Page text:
Built-ID and Ekkist Reveal New Research on Healthy Homes

We worked with Built-ID to create a survey that investigated people’s values around the topic of healthy homes. A total of 392 people aged 18 – 65 responded, and the report provides an analysis of our key findings to support developers and designers in their efforts to create healthier homes for the future.

The past two years have caused the deep upheaval of so many aspects of society. Never before in history had most of the world been restricted to the confines of their homes. As a result, we have collectively been forced to consider the ways in which our homes impact our health, and subsequently reassess our priorities when it comes to finding a place to live. Partnering with Built-ID, we took the opportunity to ask communities across the UK to understand more about their views on healthy homes in the summer of 2021.

With our expertise in health and well-being in the built environment, we worked with Built-ID and Give My View to create a survey that investigated community priorities around the topic. The survey was directed at adults aged 18 to 65 and advertised across the social media channels Instagram and Facebook. A total of 392 people responded to the survey and points collected during the survey were donated to three charities: Shelter; Mind and The Trussell Trust Food Bank to thank respondents for contributing.


The Built-ID report provides an analysis of those responses along with a summary of our key findings to determine what people value most and support developers and designers in their efforts to create healthier homes for the future.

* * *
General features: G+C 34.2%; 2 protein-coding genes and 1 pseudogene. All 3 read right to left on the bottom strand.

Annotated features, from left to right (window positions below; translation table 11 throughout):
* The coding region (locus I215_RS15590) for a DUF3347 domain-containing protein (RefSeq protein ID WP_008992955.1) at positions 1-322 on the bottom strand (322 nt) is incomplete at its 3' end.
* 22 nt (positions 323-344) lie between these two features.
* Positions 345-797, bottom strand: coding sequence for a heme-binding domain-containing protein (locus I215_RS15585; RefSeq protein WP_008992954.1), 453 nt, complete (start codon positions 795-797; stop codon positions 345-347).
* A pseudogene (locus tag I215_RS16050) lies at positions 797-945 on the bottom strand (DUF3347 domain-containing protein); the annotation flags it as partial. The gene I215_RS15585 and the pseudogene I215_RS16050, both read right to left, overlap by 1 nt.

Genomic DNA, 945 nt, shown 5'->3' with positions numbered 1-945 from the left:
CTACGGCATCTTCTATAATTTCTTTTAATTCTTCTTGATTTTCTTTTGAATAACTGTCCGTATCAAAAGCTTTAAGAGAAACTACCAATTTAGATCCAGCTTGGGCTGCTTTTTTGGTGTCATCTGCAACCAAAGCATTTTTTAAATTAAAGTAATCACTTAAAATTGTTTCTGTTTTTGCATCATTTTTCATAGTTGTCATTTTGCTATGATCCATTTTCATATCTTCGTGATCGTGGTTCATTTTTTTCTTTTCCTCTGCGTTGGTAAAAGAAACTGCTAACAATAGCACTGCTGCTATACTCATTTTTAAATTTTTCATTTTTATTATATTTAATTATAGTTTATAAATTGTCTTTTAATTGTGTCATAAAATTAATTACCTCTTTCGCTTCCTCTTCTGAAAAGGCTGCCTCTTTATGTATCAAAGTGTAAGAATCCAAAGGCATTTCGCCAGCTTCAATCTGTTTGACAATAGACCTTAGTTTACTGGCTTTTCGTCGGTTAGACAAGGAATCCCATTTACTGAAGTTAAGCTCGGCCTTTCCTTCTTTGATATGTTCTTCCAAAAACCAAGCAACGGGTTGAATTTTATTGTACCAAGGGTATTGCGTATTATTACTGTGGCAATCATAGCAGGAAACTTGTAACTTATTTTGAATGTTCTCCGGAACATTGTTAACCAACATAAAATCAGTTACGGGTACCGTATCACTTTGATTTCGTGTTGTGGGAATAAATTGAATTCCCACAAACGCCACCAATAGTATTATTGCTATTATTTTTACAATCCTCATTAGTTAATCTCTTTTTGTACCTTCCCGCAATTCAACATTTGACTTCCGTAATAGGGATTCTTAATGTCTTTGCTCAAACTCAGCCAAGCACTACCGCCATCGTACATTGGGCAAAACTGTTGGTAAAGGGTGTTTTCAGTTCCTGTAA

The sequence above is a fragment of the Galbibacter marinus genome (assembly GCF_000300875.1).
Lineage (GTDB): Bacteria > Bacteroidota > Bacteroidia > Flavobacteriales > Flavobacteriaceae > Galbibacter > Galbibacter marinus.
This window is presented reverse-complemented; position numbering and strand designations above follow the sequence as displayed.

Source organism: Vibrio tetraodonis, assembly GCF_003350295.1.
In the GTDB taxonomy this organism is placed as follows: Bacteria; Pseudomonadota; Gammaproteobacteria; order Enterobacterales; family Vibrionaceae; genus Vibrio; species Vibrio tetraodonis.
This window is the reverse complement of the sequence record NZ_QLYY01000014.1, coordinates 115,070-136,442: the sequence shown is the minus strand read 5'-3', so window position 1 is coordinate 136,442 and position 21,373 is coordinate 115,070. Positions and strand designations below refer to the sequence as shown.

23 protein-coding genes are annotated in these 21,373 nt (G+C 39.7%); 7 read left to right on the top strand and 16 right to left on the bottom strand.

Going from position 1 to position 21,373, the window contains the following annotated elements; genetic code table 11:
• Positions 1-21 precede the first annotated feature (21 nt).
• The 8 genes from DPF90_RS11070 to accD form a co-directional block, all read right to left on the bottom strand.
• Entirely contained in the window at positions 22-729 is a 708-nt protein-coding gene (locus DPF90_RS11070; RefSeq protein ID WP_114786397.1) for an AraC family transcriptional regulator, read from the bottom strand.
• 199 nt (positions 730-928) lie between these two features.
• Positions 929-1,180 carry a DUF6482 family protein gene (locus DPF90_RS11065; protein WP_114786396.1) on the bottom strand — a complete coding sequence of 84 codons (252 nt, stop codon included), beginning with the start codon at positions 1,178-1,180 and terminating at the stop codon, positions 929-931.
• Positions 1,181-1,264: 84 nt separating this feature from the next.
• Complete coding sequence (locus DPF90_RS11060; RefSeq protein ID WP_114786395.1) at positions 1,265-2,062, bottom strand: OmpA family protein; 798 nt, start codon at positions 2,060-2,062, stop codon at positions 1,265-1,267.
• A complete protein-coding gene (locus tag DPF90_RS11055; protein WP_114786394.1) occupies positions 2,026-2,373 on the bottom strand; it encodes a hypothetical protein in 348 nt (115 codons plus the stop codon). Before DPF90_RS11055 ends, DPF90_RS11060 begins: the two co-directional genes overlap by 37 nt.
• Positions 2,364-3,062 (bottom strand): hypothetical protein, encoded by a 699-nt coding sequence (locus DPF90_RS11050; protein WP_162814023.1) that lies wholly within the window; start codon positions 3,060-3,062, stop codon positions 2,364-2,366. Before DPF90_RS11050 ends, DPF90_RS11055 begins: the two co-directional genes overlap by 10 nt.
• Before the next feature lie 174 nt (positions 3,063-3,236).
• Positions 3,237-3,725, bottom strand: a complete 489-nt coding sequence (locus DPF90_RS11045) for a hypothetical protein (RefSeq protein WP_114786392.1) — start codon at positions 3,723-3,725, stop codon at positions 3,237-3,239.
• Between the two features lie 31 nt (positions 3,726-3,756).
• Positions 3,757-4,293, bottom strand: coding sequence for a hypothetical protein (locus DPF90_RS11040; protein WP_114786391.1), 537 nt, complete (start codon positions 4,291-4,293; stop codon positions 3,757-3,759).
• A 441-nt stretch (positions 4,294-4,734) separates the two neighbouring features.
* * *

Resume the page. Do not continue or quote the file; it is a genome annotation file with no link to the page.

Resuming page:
Some of the key stats that came out in the report are as follows:

84% of respondents believed that it is important that their home benefits their health.

82% of respondents agreed they would pay more for a home that used healthy materials.

88% of respondents would not consider living in a home without private outdoor space.

89% of respondents agreed that natural light affects their mood.

The final question enabled the respondents to provide their own thoughts on community priorities for healthy homes and revealed some interesting themes. These included concerns that environmental issues are being prioritised over human health, leading to smaller, overheated living spaces without access to private outdoor space:

“The ‘incredible shrinking home’ is a feature of our society and is bound to be the major cause of stress. We are building huge numbers of apartments with no balconies or even proper openable windows. This is disastrous. Human beings have to be the primary focus.”

Another theme that came out in the written feedback was regarding standard layouts and open-plan designs that are no-longer appropriate for the way home life has evolved in the last two years – and how this needs to urgently be addressed in new designs for living:

“Modern open plan homes are out of date. We all need another space to retreat to. Why do developers all use similar layouts. Why do developers ignore the style and finishes of houses in the local area. They might as well build blocks and stuff us in like prisoners.”

To read the full report, click here.